image of lucy exploring abandoned homes in the wasteland in Prime Video's Fallout
Ella Purnell (Lucy), Credit: JoJo Whilden/Prime

Individual and collective exploration of the buildings and abandoned wasteland of California revealed how much the buildings of Fallout have their unique voices in the season. The end credits and the starting logo in each episode reflected a theme and a setting that connected perfectly to the characters and storyline. In a similar vein, the characters discuss and dwell on the reality that they become products and establishments of what they believe while navigating the wasteland.

walton goggins in a vault for prime video's fallout series
Walton Goggins (The Ghoul), Credit: JoJo Whilden/Prime

The fans of the game series are always intrigued by the mysterious elements present in them. As we delve deeper into the backstories and settings of the characters, we come to realize that there’s a lot of money to be made in the post-apocalyptic world. The phrase “war never changes” is commonly heard in Fallout 4 and other games, and, indeed, the effects of capitalism can still be seen in the wasteland.

The ProSnap camera, the Nuka Colas, the absurd Vault-Tec posters, and so much more are expertly designed for this series. The attention to detail is astounding and the music perfectly encapsulates the rollercoaster of emotions present in the games and this season’s journey. As an artist, I immediately loved the color scheme and tone used throughout the episodes. The visual illusion of joy inherent in an environment like Vault 33 matches up against the parallels of the Wasteland. The foley, music, and sound mixing echo the brutality and idyllic mid-century modern aesthetic of Fallout.

Image of Ella Purnell, Michael Emerson, and Dale Dickey in prime video's fallout tv series
Ella Purnell, Michael Emerson, Dale Dickey, Credit: JoJo Whilden/Prime Video

The creative team did an excellent job. They designed an alliance between the decrepit visuals of a post-apocalyptic world and the odd surge of hope present in the capitalist structures in advertisements and art of the past. Stimpacks, Jet, the town of Filly, and pretty much everything else (even the homes crumbling and filled at 90-degree angles with sand) were nearly flawless.

brotherhood of steel lineup image from prime video's fallout tv series
Brotherhood of Steel, Credit: JoJo Whilden/Prime

Even large-scale pieces of factions, such as the Power Armor or Vertibirds used by the Brotherhood of Steel, were shown careful attention. At times it felt like I was playing the game itself when watching, just a pure love and dedication to Fallout could be felt in every moment.  Certain lore is expanded upon for the smaller things (creatures, survival, and more). It’s so obvious that this is a loved project.

power suit image from fallout tv series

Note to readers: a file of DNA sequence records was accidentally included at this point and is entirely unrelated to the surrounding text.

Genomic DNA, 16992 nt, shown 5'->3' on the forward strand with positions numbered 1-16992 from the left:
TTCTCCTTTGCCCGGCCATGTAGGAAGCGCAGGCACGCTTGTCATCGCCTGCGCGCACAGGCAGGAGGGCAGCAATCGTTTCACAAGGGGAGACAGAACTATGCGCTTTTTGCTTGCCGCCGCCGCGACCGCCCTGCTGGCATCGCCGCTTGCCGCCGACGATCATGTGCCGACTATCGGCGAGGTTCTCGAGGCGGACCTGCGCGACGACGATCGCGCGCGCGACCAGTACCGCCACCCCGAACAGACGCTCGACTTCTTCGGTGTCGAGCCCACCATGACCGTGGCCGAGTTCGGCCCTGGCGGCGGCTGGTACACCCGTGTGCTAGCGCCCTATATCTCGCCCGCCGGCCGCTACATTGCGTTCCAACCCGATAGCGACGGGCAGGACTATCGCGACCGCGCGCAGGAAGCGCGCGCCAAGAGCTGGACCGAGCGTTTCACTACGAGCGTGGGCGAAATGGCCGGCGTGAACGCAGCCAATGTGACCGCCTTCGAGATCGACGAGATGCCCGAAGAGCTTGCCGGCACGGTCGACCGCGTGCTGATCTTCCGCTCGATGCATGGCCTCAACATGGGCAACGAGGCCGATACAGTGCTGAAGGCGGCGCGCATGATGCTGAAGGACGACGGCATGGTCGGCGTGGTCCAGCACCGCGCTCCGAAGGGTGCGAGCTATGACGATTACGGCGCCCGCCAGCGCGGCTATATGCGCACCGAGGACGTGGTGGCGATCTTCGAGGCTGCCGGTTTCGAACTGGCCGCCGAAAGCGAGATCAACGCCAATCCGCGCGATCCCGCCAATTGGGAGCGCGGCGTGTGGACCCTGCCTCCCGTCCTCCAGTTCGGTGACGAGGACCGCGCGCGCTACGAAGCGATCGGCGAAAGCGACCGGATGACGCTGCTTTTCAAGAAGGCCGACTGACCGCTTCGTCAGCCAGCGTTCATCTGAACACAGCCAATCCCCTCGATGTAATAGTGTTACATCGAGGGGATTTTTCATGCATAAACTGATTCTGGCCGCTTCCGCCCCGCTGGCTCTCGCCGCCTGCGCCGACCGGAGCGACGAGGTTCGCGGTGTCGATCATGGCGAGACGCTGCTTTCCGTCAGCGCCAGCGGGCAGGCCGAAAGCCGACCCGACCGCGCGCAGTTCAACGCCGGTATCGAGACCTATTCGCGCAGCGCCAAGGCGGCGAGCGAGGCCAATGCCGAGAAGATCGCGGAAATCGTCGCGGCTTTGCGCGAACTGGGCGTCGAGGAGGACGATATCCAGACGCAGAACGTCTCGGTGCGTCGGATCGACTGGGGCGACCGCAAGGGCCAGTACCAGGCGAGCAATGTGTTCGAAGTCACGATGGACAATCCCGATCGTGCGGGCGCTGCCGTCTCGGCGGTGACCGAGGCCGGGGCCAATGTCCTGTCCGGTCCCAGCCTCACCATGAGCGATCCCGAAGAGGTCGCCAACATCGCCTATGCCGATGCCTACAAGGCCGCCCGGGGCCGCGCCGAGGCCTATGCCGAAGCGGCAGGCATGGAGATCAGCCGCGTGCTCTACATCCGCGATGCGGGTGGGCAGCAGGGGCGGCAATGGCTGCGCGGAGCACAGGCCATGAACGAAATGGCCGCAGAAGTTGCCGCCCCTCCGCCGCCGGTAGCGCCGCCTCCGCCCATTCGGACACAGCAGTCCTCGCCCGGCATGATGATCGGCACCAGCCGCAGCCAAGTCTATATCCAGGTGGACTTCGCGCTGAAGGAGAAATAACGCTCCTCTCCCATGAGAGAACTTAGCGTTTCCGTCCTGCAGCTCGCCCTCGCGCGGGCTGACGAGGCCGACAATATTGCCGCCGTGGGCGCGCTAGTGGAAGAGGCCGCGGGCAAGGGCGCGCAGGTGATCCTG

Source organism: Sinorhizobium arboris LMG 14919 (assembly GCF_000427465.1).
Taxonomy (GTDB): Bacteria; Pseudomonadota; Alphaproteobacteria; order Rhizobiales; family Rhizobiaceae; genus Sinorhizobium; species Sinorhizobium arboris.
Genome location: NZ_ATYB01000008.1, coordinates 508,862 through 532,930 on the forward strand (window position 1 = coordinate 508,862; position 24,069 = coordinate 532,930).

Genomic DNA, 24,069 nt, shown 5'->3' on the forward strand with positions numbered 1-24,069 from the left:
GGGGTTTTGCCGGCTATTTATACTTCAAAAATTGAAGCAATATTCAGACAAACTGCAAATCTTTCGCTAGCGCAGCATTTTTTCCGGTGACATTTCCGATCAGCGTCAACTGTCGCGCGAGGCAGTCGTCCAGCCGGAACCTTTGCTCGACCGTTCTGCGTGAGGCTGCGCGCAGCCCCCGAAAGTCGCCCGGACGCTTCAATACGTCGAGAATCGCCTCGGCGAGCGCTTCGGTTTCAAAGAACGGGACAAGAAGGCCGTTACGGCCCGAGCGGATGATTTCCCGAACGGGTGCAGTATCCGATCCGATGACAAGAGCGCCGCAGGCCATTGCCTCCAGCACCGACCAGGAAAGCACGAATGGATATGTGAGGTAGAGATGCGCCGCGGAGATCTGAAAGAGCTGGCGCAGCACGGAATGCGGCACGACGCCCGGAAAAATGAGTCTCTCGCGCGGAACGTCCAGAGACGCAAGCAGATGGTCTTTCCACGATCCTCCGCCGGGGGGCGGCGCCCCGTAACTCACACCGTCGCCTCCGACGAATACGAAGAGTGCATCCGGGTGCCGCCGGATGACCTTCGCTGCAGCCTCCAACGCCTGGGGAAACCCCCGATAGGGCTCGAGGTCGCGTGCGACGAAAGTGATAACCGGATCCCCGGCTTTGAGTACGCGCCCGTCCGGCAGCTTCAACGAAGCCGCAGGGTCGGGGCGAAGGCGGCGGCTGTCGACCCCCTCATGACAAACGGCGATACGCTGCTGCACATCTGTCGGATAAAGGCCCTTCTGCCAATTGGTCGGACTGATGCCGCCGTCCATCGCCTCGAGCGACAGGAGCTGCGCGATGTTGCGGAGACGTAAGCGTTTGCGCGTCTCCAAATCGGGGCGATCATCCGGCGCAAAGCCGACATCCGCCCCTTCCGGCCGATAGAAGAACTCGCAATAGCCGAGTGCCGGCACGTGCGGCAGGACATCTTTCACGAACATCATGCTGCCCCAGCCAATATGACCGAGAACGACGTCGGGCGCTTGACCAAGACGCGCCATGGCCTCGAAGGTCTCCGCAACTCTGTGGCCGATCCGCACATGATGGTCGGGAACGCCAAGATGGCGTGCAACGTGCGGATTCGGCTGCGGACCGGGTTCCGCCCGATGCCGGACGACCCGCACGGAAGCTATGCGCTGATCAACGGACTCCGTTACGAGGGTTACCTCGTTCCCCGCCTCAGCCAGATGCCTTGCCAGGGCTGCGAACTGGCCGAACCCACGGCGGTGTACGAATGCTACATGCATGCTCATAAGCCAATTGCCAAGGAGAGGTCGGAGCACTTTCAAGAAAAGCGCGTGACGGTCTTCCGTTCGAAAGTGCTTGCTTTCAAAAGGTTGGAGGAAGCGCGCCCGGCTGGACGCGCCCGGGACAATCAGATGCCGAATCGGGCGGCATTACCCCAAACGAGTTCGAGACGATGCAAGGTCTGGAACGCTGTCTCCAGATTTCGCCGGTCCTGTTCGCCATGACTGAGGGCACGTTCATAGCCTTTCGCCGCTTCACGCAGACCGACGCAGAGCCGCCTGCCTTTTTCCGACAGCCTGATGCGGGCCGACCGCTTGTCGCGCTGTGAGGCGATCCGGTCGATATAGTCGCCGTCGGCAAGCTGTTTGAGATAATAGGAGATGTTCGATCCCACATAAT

Power Suit, Credit: Prime Video

Items like the Pip-Boy didn’t feel overused but instead, it often helped guide the story and Lucy without becoming more of a symbol to overshadow the series. The gore and bloody action are perfect for Fallout and trust me you get all the grotesque and absurd violence one loves from the games.

vault 33 image from fallout tv series
Moisés Arias, Dave Register, Credit: JoJo Whilden/Prime

Any rare complaints from the season would relate to minor design flaws. Anything I found an issue with appeared more in the first episode. The appearance of some of the Brotherhood of Steel felt too theatric at times when it came to stunts. Otherwise, the faction itself had an excellent representation of eerie fascist & fundamentalist ideology in the season.

There were a few minor issues with the visuals in the show. For example, Brahmin and other animals did not look as if they were decrepit or diseased enough for the post-apocalyptic setting. Sometimes, even sick animals appeared healthy, but fortunately, this improved as the episodes progressed. It would have been great to see a greater variety of characters, but the mere suggestion of their existence gave hope for their appearance in a future season.

ella purnell and kyle maclachlan in prime video's fallout tv series
Ella Purnell (Lucy), Kyle MacLachlan (Overseer Hank), Credit: Prime Video

Fallout does an excellent job of capturing the essence of the game’s universe and presents a captivating story that spans eight episodes. The show effectively portrays the cyclical nature of trauma and how individuals find ways to survive even in the most hopeless situations. The full force of the mystery loved by Fallout fans is brought out. Details are woven in, which pick up on questions and answers being asked. I loved every moment of this season and I hope more seasons are headed our way! You can watch all eight episodes of Fallout on Prime Video starting today at 6 PM PT.